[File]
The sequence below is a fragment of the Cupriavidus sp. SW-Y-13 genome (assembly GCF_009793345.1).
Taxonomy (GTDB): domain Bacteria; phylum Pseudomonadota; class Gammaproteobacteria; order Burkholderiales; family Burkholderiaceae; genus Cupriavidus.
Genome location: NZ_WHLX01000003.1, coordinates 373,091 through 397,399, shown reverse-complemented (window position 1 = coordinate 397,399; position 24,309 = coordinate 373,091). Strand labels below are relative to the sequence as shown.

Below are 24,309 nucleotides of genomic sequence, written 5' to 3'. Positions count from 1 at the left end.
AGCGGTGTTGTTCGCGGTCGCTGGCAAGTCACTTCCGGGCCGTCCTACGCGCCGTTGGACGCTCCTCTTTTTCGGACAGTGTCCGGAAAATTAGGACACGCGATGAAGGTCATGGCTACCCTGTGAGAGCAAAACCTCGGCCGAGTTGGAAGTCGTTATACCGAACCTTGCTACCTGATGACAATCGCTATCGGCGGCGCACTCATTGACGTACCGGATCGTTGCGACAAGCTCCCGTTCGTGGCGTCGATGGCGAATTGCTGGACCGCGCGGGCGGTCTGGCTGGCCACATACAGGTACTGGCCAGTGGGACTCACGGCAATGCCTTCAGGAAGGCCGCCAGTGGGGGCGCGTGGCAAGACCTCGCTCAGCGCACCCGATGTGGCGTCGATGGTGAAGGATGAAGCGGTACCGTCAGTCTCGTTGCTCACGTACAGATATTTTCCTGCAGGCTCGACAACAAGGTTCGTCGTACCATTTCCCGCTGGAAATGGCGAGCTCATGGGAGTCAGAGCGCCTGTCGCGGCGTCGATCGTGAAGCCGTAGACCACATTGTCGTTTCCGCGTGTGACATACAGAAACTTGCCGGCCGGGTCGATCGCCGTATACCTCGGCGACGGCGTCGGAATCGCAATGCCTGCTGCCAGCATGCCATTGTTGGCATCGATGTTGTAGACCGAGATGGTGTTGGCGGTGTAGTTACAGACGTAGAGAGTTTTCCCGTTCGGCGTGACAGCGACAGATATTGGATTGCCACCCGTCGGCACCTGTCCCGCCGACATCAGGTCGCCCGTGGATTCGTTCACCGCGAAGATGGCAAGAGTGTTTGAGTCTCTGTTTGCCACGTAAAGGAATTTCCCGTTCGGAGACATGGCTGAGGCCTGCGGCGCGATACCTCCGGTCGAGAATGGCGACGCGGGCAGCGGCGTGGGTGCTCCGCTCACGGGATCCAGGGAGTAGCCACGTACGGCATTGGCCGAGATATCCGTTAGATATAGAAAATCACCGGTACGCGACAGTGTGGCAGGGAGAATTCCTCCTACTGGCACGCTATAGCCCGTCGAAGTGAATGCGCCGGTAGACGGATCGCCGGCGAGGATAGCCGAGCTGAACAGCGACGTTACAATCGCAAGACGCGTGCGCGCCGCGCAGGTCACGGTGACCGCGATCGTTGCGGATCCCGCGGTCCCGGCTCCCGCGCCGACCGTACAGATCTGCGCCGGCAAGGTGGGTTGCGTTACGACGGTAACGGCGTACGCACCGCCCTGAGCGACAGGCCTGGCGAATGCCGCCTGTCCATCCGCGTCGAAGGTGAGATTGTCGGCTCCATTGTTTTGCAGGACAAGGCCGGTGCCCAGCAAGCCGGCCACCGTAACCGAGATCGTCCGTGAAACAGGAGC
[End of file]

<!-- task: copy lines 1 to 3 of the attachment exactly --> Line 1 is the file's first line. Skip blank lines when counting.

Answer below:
The sequence below is a fragment of the Cupriavidus sp. SW-Y-13 genome (assembly GCF_009793345.1).
Taxonomy (GTDB): domain Bacteria; phylum Pseudomonadota; class Gammaproteobacteria; order Burkholderiales; family Burkholderiaceae; genus Cupriavidus.
Genome location: NZ_WHLX01000003.1, coordinates 373,091 through 397,399, shown reverse-complemented (window position 1 = coordinate 397,399; position 24,309 = coordinate 373,091). Strand labels below are relative to the sequence as shown.